It’s no secret that cybercrime is increasing across Australia, and its risks to businesses are significant. In the Annual Cyber Threat Report 2022, the Australian Cyber Security Centre received over 76,000 cybercrime reports, an increase of nearly 13% from the previous financial year. It’s not just the volume of cyber-attacks increasing, with the University of New South Wales estimating that cyber-attacks cost Australia’s economy about $42 billion a year1.
“The University of New South Wales estimates that cyber-attacks cost Australia’s economy about $42 billion a year.”
With these increases, particularly considering many workers continue to work remotely, cybercrime is regarded as one of the most significant risks to businesses and is growing at the fastest rate.
Cyber insurance is a product that aims to respond to these increasing risks and can generally be divided into two policy types. The first is Cyber Crime Insurance, or a Cyber Crime Policy Extension, which seeks to cover financial losses due to a cybercrime event. This type of policy responds only to the actual financial loss incurred and does not provide cover for associated costs.
The second type of policy is a Cyber Liability and Privacy Protection Insurance policy, which can provide protection for managing the impact of a cyber event or a breach of privacy, which depending on the wording of the policy, could include the cost of recovering data, business interruption costs, fines and penalties and third party costs. The 2022 Optus data breach is a well-publicised example of this type of cyber crime.
The financial response to a cybercrime event can be significant for small and medium-sized businesses, including loss of income, legal fees, and IT expenses. It is worth noting that traditional lines of insurance may not cover cyber risks. Many expressly exclude or limit how they will respond to cyber crimes.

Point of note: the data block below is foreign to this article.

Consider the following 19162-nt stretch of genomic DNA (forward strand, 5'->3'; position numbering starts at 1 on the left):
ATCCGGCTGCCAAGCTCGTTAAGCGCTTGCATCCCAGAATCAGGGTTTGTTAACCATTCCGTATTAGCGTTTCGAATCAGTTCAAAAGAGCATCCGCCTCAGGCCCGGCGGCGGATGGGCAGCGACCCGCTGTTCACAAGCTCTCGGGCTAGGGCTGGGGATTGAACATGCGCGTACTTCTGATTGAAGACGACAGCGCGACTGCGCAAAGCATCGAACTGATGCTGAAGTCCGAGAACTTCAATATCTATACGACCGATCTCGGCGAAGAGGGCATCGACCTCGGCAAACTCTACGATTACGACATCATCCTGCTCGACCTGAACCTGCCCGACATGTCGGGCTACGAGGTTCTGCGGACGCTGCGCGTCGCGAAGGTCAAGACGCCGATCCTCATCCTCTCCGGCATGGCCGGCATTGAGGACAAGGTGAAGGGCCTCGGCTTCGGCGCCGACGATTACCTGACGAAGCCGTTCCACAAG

And it’s not only financial risk that cyber insurance can address: reputational damage following a data breach or cyber attack that affects consumers can devastate a business. A data breach or cyber attack can damage a business’s reputation and erode customer trust. Some cyber insurance policies can provide public relations and crisis management support to help businesses respond to a cyber attack and minimise the damage to their reputation.
It is worth noting that in 2018, the Notifiable Data Breaches Scheme came into effect, which made it compulsory for qualifying businesses to notify a cyber breach to all affected parties, as well as the Australian Privacy Commissioner. This legislation applies to all Australian Government agencies, businesses and not-for-profit organisations with an annual turnover of $3 million or more, providers of health services, credit reporting agencies, and TFN recipients, among others.
An additional benefit of cyber insurance is that it can provide risk management support: many policies include this type of support, which can consist of vulnerability assessments and employee training, to help businesses strengthen their defences against cyber criminals in the first place.
It is also worth noting that cyber security is a crucial concern for the federal government, with more than $23 million allocated in the recent federal budget to assist small businesses. A fundamental commitment of the announcement was appointing the Council of Small Business Organisations Australia to roll out the ‘Cyber Wardens’ program, which aims to train 60,000 wardens in small businesses to assist businesses in preventing and mitigating cyber-attacks.
As we remain more connected than ever, cyber insurance is becoming an essential aspect of risk management for Australian businesses as cybercrime continues to rise. Cyber insurance policies can provide financial protection, risk management support, and crisis management assistance to companies in the event of a cyber-attack.
Connect with one of our brokers today to discuss how comprehensive cyber insurance coverage can protect your business from the growing threat of cyber-attacks and secure your financial and reputational future.
- Phair, N 2023, ‘Cybercrime an estimated $42 billion cost to Australian economy’. University of New South Wales Media News Room, accessed 29 May 2023, <https://www.unsw.adfa.edu.au/newsroom/news/cybercrime-estimated-42-billion-cost-australian-economy>.
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